If the track pitch is 0.90 μm and the pit length is 0.35 μm, the skew margin in the running direction of 0.60 or more is realized with certain allowance. However, the radial skew margin is barely 0.7, such that, if the track pitch is smaller than this value, system failure occurs. If the track pitch is 1.00 μm and the bit length is 0.315 μm, the skew margin in the running direction is not larger than 0.60, thus causing system failure.

It is seen from above that the condition for the system to hold good against disc skew with the disc capacity being not less than 650 MB is the area surrounded by

pb=0.326 μm2

0.90 μm≦p≦1.00 μm

0.326 μm≦b≦0.363 μm.

Range of J0, ΔJ to Assure Skew Margin

In order to assure the radial skew margin required from the system of 0.7 or more and the skew margin in the running direction of 0.6 or more, it is effective to know the physical quantity directly governing the skew margin to suppress the physical quantity to within the required range.

The present inventors have checked the relation between a number of physical quantities and the skew margin and found that the increase in jitter when recording only one track and that when simultaneously recording both neighboring tracks are directly related with both skew margins. The definition and the method for measuring the increase in jitter are hereinafter explained.

The jitter J0 was measured when using the unskewed disc which gave the results of FIG. 6 and when only one track was recorded with the neighboring tracks being in the erase state. The jitter J0 was 8.0%.

The jitter Jct when random data was recorded in the neighboring track and when the initial main track was reproduced was 8.3%.

Since the crosstalk from the neighboring track is responsible for this difference, this jitter increase corresponding to the crosstalk ΔJ was defined by ΔJct2=J0 2+ΔJ2 which was measured and found to be 2.0%.

If J0 and ΔJ are of small magnitudes, as in the present example, the radial skew margin of 0.76 and the skew margin in the running direction of 0.65 were obtained, as described above, thus sufficiently meeting the demand. With the present disc, the carrier to noise ratio (CNR) when recording the carrier of a sole frequency of 2.2 MHz was found to be 42 dB (RBW=30 kHz).

Next, for finding limit values of J0 and ΔJ satisfying the system demand, a photomagnetic recording film was formed on the following substrate for evaluating the limit values of J0 and ΔJ:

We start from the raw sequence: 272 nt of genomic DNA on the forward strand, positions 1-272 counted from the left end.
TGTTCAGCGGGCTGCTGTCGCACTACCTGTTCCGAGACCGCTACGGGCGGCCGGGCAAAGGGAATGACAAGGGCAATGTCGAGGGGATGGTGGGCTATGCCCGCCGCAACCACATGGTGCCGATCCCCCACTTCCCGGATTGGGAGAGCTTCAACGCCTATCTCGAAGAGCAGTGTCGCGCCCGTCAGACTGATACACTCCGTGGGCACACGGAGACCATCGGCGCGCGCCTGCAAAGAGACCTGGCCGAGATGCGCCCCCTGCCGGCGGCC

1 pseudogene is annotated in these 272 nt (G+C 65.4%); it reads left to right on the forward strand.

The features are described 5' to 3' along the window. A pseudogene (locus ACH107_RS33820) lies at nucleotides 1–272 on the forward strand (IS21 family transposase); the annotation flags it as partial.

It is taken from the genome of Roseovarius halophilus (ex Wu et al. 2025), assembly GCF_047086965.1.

substrate diameter: 64.8 mm

groove structure: double spiral intermittent wobbling

wobbling amplitude: 20 nm

groove depth: 70 nm

land duty: 65%

track pitch: 0.95 μm

With the thickness of 1.18 mm and the refractive index of 1.57 of the substrate, formed of polycarbonate, measurement was conducted on various substrates for various types of the materials and various annealing conditions.

(1,7) RLL random data were recorded by magnetic field modulation recording under the following conditions:

linear velocity: 2.00 m/s

laser light wavelength: 660 nm

lens NA: 0.52

bit length: 0.34 μm

recording power: 7.7 mW

pulse light duty: 47%

recording magnetic field: 12 kA/m

Also, the carrier to noise ratio (CNR) when recording the carrier of a sole frequency of 2.2 MHz was measured under the conditions of the linear velocity of 2.00 m/s, recording power of 7.7 mW, pulse light duty of 47%, recording magnetic field of 12 kA/m and RBW of 30 kHz.

For various discs, J0, ΔJ, CNR, radial skew margin and skew margin in the running direction were measured.

With the disc of CNR of 38 dB and Δj=1.7%, the radial skew margin was 0.67. It was found that the skew margin is not met if ΔJ is small but the CNR is low. Therefore, the relation between ΔJ and the radial skew margin was found only for discs having the CNR exceeding 40 dB. The result is shown in FIG. 8, from which it is seen that ΔJ≦4.9% is required in order for the skew margin to exceed 0.7.